Metropolitan Police Commissioner Dame Cressida Dick said on Tuesday that officers were now investigating after being passed information from the Sue Gray inquiry.
We will have live updates from around UK politics as we get it.
Politics RECAP: Scotland Yard launches investigation Boris Johnson and ‘parties’ in Downing Street
Last updated: Tuesday, 25 January, 2022, 14:23
Boris Johnson thinks it is “entirely right” for the Metropolitan Police to investigate allegations of rule-breaking parties in No 10 and assured everyone will “fully co-operate”, Downing Street has said.
Boris Johnson did not discuss the police investigation with his Cabinet despite having been made aware it would go ahead before their meeting, No 10 has said.
The Prime Minister’s official spokesman said: “That was confirmed by the police while Cabinet was taking place so he didn’t reference it specifically, he alluded to that at the end of Cabinet but beyond that no.
“He made those comments about ensuring the Government is not deterred from getting on with the job, he didn’t go into detail about the Met given that Cressida Dick made her comments while Cabinet was taking place.”
The spokesman added: “The Prime Minister was made aware shortly before Cressida Dick announced that in her session.”
Asked then if Mr Johnson knew about the investigation before Cabinet, the spokesman replied: “Yes.”
Labour deputy leader Angela Rayner called for clarity about whether a decision to delay Sue Gray inquiry’s was made by Downing Street or the police.
In a series of questions to Cabinet Office minister Michael Ellis, Ms Rayner asked: “Can he assure the House that the Sue Gray report will be published in full, not just the summary? And will the accompanying evidence be provided?
“Can he clarify for the House what Sue Gray and her team will be doing while the police conduct their investigation?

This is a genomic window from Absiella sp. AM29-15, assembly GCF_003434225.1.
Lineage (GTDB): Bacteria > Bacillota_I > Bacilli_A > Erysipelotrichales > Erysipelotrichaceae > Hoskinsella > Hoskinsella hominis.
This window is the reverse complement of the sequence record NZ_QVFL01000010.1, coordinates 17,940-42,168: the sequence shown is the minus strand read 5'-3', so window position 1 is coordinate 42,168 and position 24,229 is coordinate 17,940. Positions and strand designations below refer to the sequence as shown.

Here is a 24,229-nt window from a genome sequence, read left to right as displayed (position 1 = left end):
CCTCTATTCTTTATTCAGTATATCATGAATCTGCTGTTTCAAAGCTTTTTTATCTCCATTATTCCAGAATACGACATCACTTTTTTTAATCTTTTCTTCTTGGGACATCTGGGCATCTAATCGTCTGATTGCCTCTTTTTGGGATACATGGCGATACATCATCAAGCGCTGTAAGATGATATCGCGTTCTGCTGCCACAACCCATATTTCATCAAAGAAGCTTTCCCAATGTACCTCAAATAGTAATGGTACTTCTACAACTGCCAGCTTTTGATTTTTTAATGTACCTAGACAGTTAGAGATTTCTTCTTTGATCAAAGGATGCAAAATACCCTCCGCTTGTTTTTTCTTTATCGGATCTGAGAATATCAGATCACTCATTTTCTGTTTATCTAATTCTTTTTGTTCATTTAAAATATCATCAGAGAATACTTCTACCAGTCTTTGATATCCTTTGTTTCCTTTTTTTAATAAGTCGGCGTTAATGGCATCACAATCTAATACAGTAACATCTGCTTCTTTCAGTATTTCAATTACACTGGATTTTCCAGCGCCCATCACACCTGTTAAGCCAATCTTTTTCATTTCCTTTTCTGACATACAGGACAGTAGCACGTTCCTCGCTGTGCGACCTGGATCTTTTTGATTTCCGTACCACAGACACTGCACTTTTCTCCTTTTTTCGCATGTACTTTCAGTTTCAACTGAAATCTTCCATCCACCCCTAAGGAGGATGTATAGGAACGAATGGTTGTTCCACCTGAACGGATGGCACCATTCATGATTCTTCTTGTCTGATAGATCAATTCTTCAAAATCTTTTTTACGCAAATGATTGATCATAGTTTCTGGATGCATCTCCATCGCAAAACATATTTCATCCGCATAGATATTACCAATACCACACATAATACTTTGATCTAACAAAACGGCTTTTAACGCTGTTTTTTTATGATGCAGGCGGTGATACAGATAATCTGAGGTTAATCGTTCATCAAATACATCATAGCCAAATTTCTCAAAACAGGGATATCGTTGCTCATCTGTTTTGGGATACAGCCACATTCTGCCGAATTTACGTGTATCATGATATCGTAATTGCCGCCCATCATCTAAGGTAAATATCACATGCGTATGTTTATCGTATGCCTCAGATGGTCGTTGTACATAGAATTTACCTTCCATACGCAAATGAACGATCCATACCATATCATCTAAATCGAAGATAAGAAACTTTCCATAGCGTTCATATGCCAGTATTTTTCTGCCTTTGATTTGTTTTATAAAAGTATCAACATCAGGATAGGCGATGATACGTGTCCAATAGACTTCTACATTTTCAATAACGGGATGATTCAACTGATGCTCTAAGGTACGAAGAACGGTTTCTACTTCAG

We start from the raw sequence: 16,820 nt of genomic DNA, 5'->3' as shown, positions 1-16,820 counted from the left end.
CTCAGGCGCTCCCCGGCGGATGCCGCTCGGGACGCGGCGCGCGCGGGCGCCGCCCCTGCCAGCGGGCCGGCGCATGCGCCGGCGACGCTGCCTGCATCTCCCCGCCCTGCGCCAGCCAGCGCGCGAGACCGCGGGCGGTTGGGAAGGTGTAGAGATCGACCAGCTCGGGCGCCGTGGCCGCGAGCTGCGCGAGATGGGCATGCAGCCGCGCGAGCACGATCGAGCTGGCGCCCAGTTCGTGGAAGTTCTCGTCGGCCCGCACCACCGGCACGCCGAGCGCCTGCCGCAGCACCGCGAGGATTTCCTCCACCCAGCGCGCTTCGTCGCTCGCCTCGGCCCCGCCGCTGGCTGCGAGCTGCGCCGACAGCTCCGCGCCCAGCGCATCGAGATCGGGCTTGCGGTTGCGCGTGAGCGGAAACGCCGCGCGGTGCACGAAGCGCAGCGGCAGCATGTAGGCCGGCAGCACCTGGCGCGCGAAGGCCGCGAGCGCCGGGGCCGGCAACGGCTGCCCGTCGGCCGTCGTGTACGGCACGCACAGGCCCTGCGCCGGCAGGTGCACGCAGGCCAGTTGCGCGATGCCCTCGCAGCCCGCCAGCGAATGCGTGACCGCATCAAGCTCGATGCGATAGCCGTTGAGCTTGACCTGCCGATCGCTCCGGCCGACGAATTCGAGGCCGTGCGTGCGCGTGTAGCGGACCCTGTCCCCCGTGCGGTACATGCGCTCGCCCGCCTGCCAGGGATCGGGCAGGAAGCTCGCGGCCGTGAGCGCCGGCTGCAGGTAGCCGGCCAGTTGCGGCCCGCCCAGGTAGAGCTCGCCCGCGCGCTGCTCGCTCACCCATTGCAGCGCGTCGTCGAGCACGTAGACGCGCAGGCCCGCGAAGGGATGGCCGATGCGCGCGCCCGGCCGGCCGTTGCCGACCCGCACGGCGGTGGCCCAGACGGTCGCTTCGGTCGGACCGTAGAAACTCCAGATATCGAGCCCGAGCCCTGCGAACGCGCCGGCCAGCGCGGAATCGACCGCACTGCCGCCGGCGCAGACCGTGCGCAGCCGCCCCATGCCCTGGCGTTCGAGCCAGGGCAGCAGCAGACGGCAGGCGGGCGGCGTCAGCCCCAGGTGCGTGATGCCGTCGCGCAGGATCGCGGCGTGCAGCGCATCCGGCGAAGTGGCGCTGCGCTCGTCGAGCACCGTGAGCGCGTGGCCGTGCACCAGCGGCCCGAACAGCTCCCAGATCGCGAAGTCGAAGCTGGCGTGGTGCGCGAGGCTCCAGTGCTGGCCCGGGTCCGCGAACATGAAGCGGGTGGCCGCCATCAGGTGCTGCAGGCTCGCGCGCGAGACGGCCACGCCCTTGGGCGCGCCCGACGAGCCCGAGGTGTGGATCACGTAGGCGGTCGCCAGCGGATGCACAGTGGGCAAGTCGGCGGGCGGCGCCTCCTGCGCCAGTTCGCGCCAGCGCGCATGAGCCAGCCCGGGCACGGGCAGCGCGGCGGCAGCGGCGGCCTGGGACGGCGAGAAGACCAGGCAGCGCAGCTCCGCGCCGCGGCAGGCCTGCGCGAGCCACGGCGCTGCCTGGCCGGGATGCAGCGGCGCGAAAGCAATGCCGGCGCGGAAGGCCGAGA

“Can the minister confirm whether the decision to delay the publication of the Sue Gray report was made by the Metropolitan Police or the Government?”
She added: “Given this Government’s record of lost phones, missing messages and minutes, can he assure the House that all evidence from the Gray inquiry will be properly held by the Cabinet Office?”
Shadow home secretary Yvette Cooper said Boris Johnson should resign now instead of waiting for the outcome of the Sue Gray inquiry or Scotland Yard investigation into partygate allegations.
She told broadcasters: “I think he shouldn’t wait either for the police or for Sue Gray’s report. He should just go now.”
Lib Dem leader Sir Ed Davey repeated his call for the Prime Minister to resign, telling the Commons: “It’s clear this Government is now in total meltdown.”
He said: “In the midst of a pandemic and a cost of living crisis, and with Europe on the brink of war in Ukraine, we cannot go on with this chaotic Government. Does the minister accept the Prime Minister’s authority is in tatters?
“Will he advise his boss to do the right thing in the national interest and resign?”
Cabinet Office minister Michael Ellis said: “I thank him for his advice on propriety.” The comment was met with loud laughter from the Tory benches, as Mr Ellis said he declined to comment further in response.